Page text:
“I’ll look for another way in.”
“You’re fucking crazy.”
“Probably. It’s a Xyrec thing. We kill close up, face-to-face. I’d rather go down fighting. Aphion zhah au, you know?” They’re done with their coffee, so Valentine rinses the mugs, douses the fire, packs up the last few items. By the time they saddle the horses and head out, it’s full daylight — a warm morning promising to turn into a beautiful fall day. They mount up, start to trot down the highway toward Xiomelia.
Valentine is brimming over with simple, animal well-being. He looks over at Aramil, whose expression is one of settled dread.
“You really don’t want to go, do you?”
Aramil looks over, surprised out of his reverie. “What? No. I don’t want to go.”
They canter along in silence for a few more minutes. Valentine says, “Did I ever tell you how I met Inglorion? I think about it a lot, but I don’t think I ever told you about it.”
“I had dinner with him and Sieia when he was passing through Liamelia. He pretty clearly went in and out of the servants’ entrance. No one acknowledged that he was there, and only Sieia’s dresser saw him.”
“What was he like?” Aramil’s inquiry is mechanical.
“I’m not sure I can describe him. He’s not a big guy — shorter than either one of us, very slender. Sieia said he was considered runty when they were growing up. He’s quiet. Didn’t ask a lot of questions or offer much information.”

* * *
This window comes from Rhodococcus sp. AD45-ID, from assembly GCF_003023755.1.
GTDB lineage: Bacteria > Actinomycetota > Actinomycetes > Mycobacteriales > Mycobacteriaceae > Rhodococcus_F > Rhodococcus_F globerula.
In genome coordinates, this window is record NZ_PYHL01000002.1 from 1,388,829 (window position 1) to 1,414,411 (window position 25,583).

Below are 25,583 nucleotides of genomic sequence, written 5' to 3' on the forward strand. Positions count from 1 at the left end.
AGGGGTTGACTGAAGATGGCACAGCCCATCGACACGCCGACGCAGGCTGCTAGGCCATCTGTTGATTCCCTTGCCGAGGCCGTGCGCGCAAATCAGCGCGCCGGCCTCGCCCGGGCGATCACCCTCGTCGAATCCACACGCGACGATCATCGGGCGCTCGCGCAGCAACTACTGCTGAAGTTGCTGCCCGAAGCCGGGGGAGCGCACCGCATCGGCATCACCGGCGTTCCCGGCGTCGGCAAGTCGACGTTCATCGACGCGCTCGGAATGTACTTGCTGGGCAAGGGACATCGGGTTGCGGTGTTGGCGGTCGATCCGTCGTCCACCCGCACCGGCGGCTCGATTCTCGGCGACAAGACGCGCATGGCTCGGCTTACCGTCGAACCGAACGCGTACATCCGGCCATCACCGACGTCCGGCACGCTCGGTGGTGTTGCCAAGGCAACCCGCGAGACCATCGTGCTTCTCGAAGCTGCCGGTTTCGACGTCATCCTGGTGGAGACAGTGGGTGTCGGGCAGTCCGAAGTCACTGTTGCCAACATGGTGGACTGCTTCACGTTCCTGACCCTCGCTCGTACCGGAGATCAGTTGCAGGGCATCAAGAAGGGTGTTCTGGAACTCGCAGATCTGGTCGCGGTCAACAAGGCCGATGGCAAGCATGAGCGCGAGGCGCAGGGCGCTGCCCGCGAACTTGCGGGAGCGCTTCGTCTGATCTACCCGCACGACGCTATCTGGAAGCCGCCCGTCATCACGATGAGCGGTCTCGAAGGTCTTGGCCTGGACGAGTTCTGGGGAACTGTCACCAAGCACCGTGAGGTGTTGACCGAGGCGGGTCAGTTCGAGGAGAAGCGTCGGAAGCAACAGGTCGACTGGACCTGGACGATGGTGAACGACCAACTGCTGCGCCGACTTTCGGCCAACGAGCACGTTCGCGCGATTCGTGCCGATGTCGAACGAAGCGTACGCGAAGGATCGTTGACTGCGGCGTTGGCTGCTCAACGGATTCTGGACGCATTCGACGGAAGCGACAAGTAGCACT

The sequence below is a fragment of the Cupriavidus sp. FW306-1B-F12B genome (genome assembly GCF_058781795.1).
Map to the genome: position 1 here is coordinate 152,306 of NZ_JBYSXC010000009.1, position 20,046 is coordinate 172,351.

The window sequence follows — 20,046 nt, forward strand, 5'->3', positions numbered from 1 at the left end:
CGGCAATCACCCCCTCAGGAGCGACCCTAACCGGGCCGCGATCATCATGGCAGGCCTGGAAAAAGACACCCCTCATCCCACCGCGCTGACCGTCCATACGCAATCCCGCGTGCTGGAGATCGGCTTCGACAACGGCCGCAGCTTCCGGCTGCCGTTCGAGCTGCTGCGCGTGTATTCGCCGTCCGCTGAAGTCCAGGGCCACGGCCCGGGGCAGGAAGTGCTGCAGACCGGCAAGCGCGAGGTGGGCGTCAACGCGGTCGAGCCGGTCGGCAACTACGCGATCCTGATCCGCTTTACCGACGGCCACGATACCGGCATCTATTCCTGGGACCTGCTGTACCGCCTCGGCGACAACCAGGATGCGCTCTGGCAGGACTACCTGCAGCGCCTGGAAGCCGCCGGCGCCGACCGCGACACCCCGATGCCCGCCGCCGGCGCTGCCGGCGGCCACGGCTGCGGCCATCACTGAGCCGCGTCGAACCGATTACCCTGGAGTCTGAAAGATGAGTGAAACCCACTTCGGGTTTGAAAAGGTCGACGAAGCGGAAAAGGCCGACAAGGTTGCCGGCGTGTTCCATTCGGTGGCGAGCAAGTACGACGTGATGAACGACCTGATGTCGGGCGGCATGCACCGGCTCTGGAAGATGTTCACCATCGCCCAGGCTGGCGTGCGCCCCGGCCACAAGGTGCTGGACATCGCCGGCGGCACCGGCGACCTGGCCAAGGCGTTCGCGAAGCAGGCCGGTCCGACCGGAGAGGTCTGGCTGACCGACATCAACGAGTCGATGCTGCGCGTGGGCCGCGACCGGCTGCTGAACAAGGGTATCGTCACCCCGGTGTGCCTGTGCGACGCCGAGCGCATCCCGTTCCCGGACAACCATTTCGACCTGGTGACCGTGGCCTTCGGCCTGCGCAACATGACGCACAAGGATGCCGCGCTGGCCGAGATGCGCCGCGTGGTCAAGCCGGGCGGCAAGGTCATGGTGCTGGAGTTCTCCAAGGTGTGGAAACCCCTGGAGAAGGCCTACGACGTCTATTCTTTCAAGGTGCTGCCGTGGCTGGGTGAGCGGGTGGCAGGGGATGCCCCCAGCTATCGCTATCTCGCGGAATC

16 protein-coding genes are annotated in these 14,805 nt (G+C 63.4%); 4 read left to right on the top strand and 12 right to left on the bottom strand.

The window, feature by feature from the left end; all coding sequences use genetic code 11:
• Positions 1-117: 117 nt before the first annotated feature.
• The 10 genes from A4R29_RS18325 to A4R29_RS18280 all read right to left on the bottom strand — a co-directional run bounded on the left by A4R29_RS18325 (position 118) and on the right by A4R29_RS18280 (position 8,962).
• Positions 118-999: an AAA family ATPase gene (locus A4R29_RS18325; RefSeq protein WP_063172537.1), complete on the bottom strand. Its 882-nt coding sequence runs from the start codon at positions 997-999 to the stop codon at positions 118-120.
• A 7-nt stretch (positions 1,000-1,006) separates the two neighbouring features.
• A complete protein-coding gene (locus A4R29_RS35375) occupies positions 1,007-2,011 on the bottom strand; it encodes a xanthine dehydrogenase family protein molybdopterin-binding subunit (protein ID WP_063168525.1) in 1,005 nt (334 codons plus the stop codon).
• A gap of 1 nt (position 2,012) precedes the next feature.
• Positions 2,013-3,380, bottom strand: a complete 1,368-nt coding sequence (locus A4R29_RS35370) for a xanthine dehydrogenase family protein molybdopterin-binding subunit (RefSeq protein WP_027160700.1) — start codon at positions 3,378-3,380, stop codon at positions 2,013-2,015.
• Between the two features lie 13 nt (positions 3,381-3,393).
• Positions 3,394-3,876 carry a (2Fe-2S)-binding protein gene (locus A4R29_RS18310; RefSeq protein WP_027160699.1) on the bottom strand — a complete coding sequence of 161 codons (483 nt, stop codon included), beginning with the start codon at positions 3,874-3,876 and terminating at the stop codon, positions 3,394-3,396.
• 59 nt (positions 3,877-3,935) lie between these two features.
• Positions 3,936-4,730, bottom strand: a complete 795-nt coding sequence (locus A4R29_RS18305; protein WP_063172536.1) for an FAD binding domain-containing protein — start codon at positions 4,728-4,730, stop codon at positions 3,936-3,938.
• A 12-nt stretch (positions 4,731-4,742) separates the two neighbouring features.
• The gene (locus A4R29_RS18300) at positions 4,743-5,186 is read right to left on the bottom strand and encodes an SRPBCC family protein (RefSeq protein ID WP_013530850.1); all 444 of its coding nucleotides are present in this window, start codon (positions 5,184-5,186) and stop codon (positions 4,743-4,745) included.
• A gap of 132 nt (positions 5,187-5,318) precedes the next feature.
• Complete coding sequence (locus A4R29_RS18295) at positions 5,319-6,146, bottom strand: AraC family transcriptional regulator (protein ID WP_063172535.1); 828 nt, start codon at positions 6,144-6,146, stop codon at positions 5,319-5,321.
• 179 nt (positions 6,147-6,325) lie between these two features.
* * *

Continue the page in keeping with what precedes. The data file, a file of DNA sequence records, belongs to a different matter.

“You’re obviously fan-boy on him. Why?”
“This is going to sound crazy. There’s something very uncanny about him. He’s the most beautiful creature I’ve ever seen: angelic features, white hair, white skin, Drow eyes. Even so, I knew without a doubt that he could kick my ass. I fight double-rapier, which is unusual. It takes a lot of strength and speed, and it’s risky because you can’t use a shield or wear heavy armor. You’re committed to moving fast and doing a lot of damage.”
Aramil nods. “Yeah. So?”
“I saw Inglorion’s weapons. He fights double-longsword. You learned to fight longsword, right? Do you do it one-handed?”
“No. No elf does.”
“No, because it takes a huge amount of strength. I leave that shit to dwarves and humans, and most of them don’t dual-wield because they’d rather carry a shield and wear heavy armor. So, Inglorion is smaller than I am, and he fights two-handed with longswords. I can’t imagine how hard he has to train to do that. Double-longsword, no shield, light armor — that’s fucking badass.” Valentine laughs. “I am fan-boy on him. He seems like another species. And Sieia keeps saying that I remind her of him — that we’re alike in some way.
“So I feel like Inglorion has something to teach me. He’s my fate.”
Inglorion’s your fate, too. Click this link to check out the sequel to Man Raised by Spiders, The Biography of Inglorion Atropos Androktasiai, Marquis Theates.